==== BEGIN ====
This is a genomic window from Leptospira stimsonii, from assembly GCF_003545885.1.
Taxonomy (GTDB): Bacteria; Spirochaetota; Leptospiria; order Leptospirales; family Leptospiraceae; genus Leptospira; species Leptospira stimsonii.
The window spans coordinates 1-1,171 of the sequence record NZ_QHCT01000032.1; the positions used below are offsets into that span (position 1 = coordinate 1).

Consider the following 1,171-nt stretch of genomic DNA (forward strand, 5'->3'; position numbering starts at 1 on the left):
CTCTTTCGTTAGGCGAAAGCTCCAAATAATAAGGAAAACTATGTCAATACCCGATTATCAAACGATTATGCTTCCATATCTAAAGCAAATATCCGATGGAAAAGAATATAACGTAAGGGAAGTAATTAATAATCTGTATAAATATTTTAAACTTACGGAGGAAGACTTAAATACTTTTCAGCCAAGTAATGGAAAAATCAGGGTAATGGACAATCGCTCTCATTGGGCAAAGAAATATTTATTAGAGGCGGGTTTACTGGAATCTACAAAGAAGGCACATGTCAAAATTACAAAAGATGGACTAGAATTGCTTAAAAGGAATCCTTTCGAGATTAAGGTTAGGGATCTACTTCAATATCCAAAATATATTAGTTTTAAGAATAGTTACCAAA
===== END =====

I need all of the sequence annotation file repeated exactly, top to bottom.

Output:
This is a genomic window from Leptospira stimsonii, from assembly GCF_003545885.1.
Taxonomy (GTDB): Bacteria; Spirochaetota; Leptospiria; order Leptospirales; family Leptospiraceae; genus Leptospira; species Leptospira stimsonii.
The window spans coordinates 1-1,171 of the sequence record NZ_QHCT01000032.1; the positions used below are offsets into that span (position 1 = coordinate 1).

Consider the following 1,171-nt stretch of genomic DNA (forward strand, 5'->3'; position numbering starts at 1 on the left):
CTCTTTCGTTAGGCGAAAGCTCCAAATAATAAGGAAAACTATGTCAATACCCGATTATCAAACGATTATGCTTCCATATCTAAAGCAAATATCCGATGGAAAAGAATATAACGTAAGGGAAGTAATTAATAATCTGTATAAATATTTTAAACTTACGGAGGAAGACTTAAATACTTTTCAGCCAAGTAATGGAAAAATCAGGGTAATGGACAATCGCTCTCATTGGGCAAAGAAATATTTATTAGAGGCGGGTTTACTGGAATCTACAAAGAAGGCACATGTCAAAATTACAAAAGATGGACTAGAATTGCTTAAAAGGAATCCTTTCGAGATTAAGGTTAGGGATCTACTTCAATATCCAAAATATATTAGTTTTAAGAATAGTTACCAAA